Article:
Some employees may choose to work more overtime than others, so it’s a good idea to identify and monitor those high-dollar overtime earners. In our example below, we’ve listed a few employees with their overtime payments compared to their base salary. As you can see, the first employee on our list is earning an additional 71 percent of their regular pay in overtime.
|Month||Overtime earnings (YTD)||Base salary (YTD)||Percent of overtime to base salary|
If certain employees work significant overtime over an extended period, you may want to ask some of these questions: Are these employees truly working the extra hours? Are there safety risks? Is relying on overtime hours sustainable for our government and the employee? It may be that you should consider bringing on additional staffing to meet your long-term needs.
Monitor the extent of your high overtime earners
You can also sort the data to find out how many employees are earning a high percentage of their pay in overtime. If you are dealing with large data sets, this might be a better starting place than focusing on individual records.
Let’s look at the hypothetical results for one department:
|Overtime percent of base salary||Employee count, 2 years ago||Employee count, 1 year ago||Employee count, current year|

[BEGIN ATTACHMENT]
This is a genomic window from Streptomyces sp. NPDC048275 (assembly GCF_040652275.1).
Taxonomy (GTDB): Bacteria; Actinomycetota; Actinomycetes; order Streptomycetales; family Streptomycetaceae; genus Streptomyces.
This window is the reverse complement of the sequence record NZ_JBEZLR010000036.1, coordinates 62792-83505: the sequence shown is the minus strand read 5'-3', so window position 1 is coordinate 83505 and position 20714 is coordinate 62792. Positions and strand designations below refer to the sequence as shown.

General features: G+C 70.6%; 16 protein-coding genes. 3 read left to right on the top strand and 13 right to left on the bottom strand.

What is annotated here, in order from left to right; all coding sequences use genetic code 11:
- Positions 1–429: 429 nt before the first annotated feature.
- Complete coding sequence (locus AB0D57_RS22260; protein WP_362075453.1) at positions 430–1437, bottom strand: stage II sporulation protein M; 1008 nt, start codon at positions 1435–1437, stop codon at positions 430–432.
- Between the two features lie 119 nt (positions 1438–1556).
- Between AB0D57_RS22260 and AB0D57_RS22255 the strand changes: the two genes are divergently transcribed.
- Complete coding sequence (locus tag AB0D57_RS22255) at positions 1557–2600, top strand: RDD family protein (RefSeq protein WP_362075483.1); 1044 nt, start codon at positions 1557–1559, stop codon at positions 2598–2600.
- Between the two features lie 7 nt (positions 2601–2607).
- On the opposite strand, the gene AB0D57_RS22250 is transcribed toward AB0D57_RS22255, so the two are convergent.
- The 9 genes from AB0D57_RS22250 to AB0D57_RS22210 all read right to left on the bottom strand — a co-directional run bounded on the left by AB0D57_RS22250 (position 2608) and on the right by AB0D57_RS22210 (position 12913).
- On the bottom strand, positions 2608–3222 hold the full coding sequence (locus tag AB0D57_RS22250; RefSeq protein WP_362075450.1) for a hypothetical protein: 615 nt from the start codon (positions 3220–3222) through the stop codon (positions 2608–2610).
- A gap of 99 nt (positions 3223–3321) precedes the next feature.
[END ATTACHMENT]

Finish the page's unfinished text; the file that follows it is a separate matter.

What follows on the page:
|50% or higher||4||6||9|
|40 – 49%||6||7||7|
|30 – 39%||3||4||4|
|20 – 29%||15||10||17|
In this case, we see an increase in the number of employees earning more than 50 percent of their salary in overtime in the current year. You might also have questions about the number of employees earning more than 30 or 40 percent, even though the numbers are stable or the total number of employees earning overtime because it has grown in the current year. For example, you might ask what is driving this upward trend in the over 50 percent category and why the department relies heavily on a handful of employees to work so much. You might review documentation to verify this represents work actually completed. Again, you might consider whether the overtime practices in this department are sustainable and whether there is a lower-cost solution to accomplish the work.
At the end of the day, analytics like these can only provide you high-level information that might indicate red flags from a data set. It’s up to you to ask questions and take action where needed to make these analytics effective. In some cases, overtime might be entirely justified, but in other instances, a change might be in order. The important thing is that you are actively monitoring and following up on your overtime payments.
For more ideas about how you can improve your payroll processes, check out SAO’s Payroll Guide.
Remember, we are here to help. If you have specific technical accounting questions, please submit them using our HelpDesk in the client portal.
We also have financial management specialists at SAO’s Center for Government Innovation available to talk with you about best practices, resources or internal controls. For assistance, reach out to us at Center@sao.wa.gov.